Primarily we farm Corojo ’99 Cuban seed, Corojo 2006, and Criollo but the Corojo ’99 Cuban seed is the one that is fresh and sweet on the palate.

Speaking of farming, what does the Aganorsa tobacco farming operation look like? What regions do you grow in and what does each region bring to the table?

We only farm in Nicaragua; in Jalapa Valley, Condega Valley, and Esteli. We have about seven farms in Jalapa, which is where we grow most of our cover leaf. Jalapa is most like Pinar del Rio (Cuba); it’s known for flavor and aroma. In Condega Valley we have about two farms and we grow most of our Criollo there and it’s a little bit different as far as blending attributes. It’s spicier, it’s sweeter, it’s kind of refined. And then you have Esteli; we have about two farms there. Esteli is known for power, its black volcanic soil. It’s the combination of the three regions and the combination of all the farms and the lots within the farms that give you the complexity in the cigar.

While the original Casa Fernández Aganorsa Leaf had a Corojo wrapper, the one being featured in this breakdown has a Mexican Maduro wrapper.
How did you arrive at this wrapper for this blend?

In the old days we used to use Criollo for our Maduro cigars. It would go through about four iterations of fermentation until we got it dark and that’s what we’d use for Maduro. Unfortunately there isn’t enough Criollo to maintain our demand for Maduro because the U.S. market has a high demand for it. So that being said, we found that the San Andres Morron (a wrapper tobacco grown in Mexico) really pairs well with our tobacco. We’ve used Broadleaf but very sparingly and not in our own brands (referring to the brands that they manufacture for other cigar companies). But the San Andres works really well in our blends and we’ve received a lot of great feedback and a lot of great ratings on that particular cover leaf.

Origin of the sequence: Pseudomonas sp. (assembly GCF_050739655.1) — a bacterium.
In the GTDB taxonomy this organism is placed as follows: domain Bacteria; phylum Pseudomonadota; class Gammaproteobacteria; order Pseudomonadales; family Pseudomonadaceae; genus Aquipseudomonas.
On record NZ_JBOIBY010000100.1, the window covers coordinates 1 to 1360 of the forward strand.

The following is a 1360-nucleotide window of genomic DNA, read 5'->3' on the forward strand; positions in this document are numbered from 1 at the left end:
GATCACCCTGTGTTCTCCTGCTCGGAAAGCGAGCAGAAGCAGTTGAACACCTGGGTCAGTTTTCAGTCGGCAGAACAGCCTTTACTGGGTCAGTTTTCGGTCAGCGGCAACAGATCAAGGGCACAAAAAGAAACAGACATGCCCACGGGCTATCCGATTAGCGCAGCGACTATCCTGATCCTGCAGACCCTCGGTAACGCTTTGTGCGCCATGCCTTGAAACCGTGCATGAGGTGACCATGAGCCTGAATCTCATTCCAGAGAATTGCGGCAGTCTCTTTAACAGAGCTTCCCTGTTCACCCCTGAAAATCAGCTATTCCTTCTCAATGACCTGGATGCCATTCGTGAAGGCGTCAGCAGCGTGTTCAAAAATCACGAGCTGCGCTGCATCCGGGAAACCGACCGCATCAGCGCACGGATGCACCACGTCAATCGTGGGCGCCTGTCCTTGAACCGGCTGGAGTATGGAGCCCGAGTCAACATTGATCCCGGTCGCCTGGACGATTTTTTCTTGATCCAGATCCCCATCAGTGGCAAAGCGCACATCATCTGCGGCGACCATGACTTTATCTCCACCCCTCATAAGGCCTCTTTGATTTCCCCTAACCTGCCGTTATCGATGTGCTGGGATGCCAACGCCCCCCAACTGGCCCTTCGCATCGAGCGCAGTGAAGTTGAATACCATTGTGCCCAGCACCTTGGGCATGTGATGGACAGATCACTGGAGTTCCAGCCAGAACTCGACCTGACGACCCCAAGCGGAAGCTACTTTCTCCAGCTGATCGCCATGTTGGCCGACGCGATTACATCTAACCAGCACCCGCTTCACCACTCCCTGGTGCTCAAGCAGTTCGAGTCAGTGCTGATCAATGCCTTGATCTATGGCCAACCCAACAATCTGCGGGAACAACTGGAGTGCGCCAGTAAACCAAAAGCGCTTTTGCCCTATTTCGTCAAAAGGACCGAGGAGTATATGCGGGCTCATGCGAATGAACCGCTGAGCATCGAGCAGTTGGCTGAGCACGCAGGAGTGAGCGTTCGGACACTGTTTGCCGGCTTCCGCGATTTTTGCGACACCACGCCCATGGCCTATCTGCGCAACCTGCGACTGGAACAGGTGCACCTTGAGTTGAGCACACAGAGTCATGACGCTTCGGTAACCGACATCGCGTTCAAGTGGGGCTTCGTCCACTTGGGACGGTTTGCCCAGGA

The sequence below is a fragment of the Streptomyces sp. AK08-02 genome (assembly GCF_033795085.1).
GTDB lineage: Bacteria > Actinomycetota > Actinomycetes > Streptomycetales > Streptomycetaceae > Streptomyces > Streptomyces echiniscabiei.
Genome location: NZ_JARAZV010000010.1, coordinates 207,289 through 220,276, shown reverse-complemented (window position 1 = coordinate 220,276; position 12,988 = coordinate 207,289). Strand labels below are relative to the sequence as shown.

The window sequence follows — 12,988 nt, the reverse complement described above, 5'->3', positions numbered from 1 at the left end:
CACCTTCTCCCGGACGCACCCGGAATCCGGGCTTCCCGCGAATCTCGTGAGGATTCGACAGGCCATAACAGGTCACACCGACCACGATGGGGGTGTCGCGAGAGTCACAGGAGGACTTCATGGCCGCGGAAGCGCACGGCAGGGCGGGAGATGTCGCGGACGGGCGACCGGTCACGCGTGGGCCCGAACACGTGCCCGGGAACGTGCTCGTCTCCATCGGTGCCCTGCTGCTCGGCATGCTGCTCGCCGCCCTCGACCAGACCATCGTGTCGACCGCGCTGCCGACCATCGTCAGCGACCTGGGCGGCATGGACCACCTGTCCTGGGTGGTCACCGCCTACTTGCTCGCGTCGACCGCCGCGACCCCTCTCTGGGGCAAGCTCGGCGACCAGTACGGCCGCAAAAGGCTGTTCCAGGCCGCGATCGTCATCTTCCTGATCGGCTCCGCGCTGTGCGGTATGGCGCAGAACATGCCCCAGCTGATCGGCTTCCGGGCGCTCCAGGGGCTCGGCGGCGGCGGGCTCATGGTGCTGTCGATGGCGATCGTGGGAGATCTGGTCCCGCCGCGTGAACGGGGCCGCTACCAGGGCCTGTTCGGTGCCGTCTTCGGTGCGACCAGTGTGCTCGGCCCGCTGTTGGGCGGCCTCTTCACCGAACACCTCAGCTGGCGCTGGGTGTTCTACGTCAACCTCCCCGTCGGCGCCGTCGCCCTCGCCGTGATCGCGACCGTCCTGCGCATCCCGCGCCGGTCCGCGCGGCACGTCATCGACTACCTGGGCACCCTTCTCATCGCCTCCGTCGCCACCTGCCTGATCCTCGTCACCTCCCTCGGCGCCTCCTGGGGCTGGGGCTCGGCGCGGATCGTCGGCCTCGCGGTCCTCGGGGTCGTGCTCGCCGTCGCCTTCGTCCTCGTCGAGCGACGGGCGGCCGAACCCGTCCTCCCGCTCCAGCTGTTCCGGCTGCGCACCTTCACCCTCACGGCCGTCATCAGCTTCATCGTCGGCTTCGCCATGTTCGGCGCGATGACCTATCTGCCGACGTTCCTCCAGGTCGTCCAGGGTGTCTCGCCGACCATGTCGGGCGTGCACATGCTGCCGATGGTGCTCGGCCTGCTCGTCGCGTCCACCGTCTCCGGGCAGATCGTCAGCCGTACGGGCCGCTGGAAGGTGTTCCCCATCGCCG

Arturo Fuente Destino Al Siglo Gran Aniverxario


Country: Dominican Republic
Wrapper: Dominican Republic
Binder: Dominican Republic
Filler: Dominican Republic, United State, & Nicaragua
Price: $23.22  - $26.58

Available in 4 sizes:
Siglo de Familia (Grand Corona) - 6 1.2" X 46
Siglo de Passion (Churchill) - 6 3/4" X49 [pictured]
Siglo de Amistad (Robusto) - 5 1/2" X 50
Siglo de Amor (Perfecto)- 5 1/4" X50


Carlos Fuente, Jr.
President of Arturo Fuente Cigar Company

Would you share with us the story behind the making of the Don Arturo Destino al siglo?

I never in my life thought that I would live to see the 100th anniversary of our company. Not because of my age, but because you just don’t think of those things. You think about the day-to-day and surviving and that kind of stuff. But one night, a little more than 10 years before the 100th anniversary, it hit me. I had the idea that I wanted to do something special for it using a Chateau de la Fuente Sun Grown wrapper. I wanted to come out with a cigar called Destino al Siglo, which meant destiny to a century or destined to reach the century.

The idea was that, on the 90th anniversary, I would come out with a box with 90 candle-shaped tubes. I even designed the tubes so it was going to be like a birthday cake with 90 tubes of these cigars instead of candles. And every year leading up to the 100th we would come out with the next box so that one would have 91 tubes, then 92 tubes, and so on till y ou get to the century, hence destiny to the century. So I got the tobaccos and we started making cigars little by little for 2 years leading up to the 90th anniversary (2002). By the time the 90th rolled around we were so busy that we just could not do it. Those cigars ended up being the original Destino al Siglo 13, a cigar that we now give away at events for Cigar Family Charitable Foundation.

So at this point in the chronology you’ve missed the 90th but the 100th anniversary is the focus. so what were your plans at this point?